Definitions

from The American Heritage® Dictionary of the English Language, 5th Edition.

  • noun A Finnish poem or section of a poem.
  • noun Any of the characters in several alphabets used by ancient Germanic peoples from the 3rd to the 13th century.
  • noun A similar character in another alphabet, sometimes believed to have magic powers.
  • noun A poem or incantation of mysterious significance, especially a magic charm.

from The Century Dictionary.

  • noun A letter or character used by the peoples of northern Europe from an early period to the eleventh century; in the plural, the ancient Scandinavian alphabets, believed to be derived from a Greek source; especially, the letters carved on stones, weapons, etc., found in Scandinavia, Scotland, and Ireland. Runes are found in almost all the maritime parts of Europe.
  • noun A short mystic sentence embodying the wisdom of the old Northern philosophers.
  • noun A secret; mystery; obscure saying.
  • noun Early rimes or poetry expressed, or which might be expressed, in runic characters.
  • noun Any song, poem, verse, or the like, which is mystically or obscurely expressed.
  • noun An obsolete variant of rine, run.

from the GNU version of the Collaborative International Dictionary of English.

  • noun A letter, or character, belonging to the written language of the ancient Norsemen, or Scandinavians; in a wider sense, applied to the letters of the ancient nations of Northern Europe in general.
  • noun Old Norse poetry expressed in runes.
  • noun a stone bearing a runic inscription.

from Wiktionary, Creative Commons Attribution/Share-Alike License.

  • noun A letter, or character, belonging to the written language of various ancient Germanic peoples, especially the Scandinavians and the Anglo-Saxons.
  • noun A Finnish poem, or a division of one, especially a division of the Kalevala.
  • noun Any verse or song, especially one with mystical or mysterious overtones; an incantation.
  • noun obsolete A roun.

from WordNet 3.0 Copyright 2006 by Princeton University. All rights reserved.

  • noun any character from an ancient Germanic alphabet used in Scandinavia from the 3rd century to the Middle Ages

Etymologies

from The American Heritage® Dictionary of the English Language, 4th Edition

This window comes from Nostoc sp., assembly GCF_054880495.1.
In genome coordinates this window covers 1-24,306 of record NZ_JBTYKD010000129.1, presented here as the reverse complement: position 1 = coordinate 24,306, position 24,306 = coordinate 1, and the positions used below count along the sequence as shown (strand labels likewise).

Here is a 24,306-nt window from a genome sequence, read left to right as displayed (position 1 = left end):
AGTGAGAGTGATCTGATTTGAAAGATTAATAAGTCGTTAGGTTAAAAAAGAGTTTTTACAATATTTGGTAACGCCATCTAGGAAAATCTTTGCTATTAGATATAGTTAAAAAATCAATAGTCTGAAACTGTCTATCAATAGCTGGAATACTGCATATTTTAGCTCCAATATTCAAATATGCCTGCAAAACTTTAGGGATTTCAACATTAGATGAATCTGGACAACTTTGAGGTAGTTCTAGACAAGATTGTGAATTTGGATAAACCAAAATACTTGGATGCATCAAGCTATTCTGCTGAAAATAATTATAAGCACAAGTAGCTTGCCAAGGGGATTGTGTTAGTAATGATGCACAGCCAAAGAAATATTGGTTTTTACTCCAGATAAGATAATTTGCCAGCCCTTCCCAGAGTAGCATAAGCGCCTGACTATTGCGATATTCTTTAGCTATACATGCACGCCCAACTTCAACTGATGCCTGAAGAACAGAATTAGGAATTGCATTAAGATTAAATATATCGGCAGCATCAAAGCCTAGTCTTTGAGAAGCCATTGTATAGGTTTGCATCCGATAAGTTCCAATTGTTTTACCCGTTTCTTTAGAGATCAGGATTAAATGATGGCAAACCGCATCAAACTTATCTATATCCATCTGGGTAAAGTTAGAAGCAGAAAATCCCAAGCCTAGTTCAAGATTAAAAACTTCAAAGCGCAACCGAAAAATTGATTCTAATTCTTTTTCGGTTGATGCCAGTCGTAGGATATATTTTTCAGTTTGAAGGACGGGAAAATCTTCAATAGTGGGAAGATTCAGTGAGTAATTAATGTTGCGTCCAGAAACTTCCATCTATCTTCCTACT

[Finnish runo, of Germanic origin.]

from The American Heritage® Dictionary of the English Language, 4th Edition

[Old Norse or Old English rūn.]

from Wiktionary, Creative Commons Attribution/Share-Alike License

From Old Norse rún. Compare roun.

Examples

  • If the rune were a word, it would have been that one, but there was more meaning to it than any word she could imagine.

    Cassandra Clare: The Mortal Instrument Series

  • If the rune were a word, it would have been that one, but there was more meaning to it than any word she could imagine.

    The Mortal Instruments: Book One: City of Bones

  • 'Now I must recall the rune which came so easily, unsummoned, to my brain not many months since.'

    Elric of Melnibone

  • The word "rune," in Baltic Runes, indicates a magical incantation -- an apt image for such an enchanting album.

    On CD: Baltic Runes

  • The word "rune," in Baltic Runes, indicates a magical incantation -- an apt image for such an enchanting album.

    Paul Hillier, Estonian chamber choir make magic

  • The word "rune" comes from a Gothic word meaning a secret thing, a mystery.

    Early European History

  • So this dear, deluded old gentleman, having failed to secure a 'rune' in Java brought back something equally cryptic -- a woman?

    Cleek, the Master Detective

  • So this dear, deluded old gentleman, having failed to secure a 'rune' in Java, brought back something equally cryptic -- a woman?

    Cleek: the Man of the Forty Faces

  • Despite the fact that scholars of all nations scoffed at the thing, and pointed out that the very term 'rune' is of Teutonic origin, one enthusiastic old gentleman -- Mr. Michael Bawdrey, a retired brewer, thirsting for something more enduring than malt to carry his name down the ages -- became fired with enthusiasm upon the subject, and set forth for

    Cleek: the Man of the Forty Faces

  • Despite the fact that scholars of all nations scoffed at the thing and pointed out that the very term 'rune' is of Teutonic origin, one enthusiastic old gentleman -- Mr. Michael Bawdrey, a retired brewer, thirsting for something more enduring than malt to carry his name down the ages -- became fired with enthusiasm upon the subject, and set forth for

    Cleek, the Master Detective

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  • July 21, 2008